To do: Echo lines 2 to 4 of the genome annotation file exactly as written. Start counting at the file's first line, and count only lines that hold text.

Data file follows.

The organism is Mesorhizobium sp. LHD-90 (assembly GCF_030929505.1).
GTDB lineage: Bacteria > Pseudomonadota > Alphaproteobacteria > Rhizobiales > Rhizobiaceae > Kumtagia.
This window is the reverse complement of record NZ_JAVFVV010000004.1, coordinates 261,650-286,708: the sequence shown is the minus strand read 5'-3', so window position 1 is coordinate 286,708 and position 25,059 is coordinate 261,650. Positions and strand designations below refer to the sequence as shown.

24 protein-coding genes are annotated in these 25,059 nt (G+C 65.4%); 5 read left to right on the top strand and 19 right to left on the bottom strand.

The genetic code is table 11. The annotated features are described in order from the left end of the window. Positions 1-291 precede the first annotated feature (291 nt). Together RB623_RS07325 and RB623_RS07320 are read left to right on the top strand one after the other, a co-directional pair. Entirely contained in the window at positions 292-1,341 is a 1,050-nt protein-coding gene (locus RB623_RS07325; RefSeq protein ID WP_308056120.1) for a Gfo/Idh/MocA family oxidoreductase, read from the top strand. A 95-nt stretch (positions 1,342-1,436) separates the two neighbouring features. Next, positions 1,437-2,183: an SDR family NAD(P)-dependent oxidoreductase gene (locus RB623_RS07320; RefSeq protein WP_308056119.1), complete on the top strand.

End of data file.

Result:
GTDB lineage: Bacteria > Pseudomonadota > Alphaproteobacteria > Rhizobiales > Rhizobiaceae > Kumtagia.
This window is the reverse complement of record NZ_JAVFVV010000004.1, coordinates 261,650-286,708: the sequence shown is the minus strand read 5'-3', so window position 1 is coordinate 286,708 and position 25,059 is coordinate 261,650. Positions and strand designations below refer to the sequence as shown.

24 protein-coding genes are annotated in these 25,059 nt (G+C 65.4%); 5 read left to right on the top strand and 19 right to left on the bottom strand.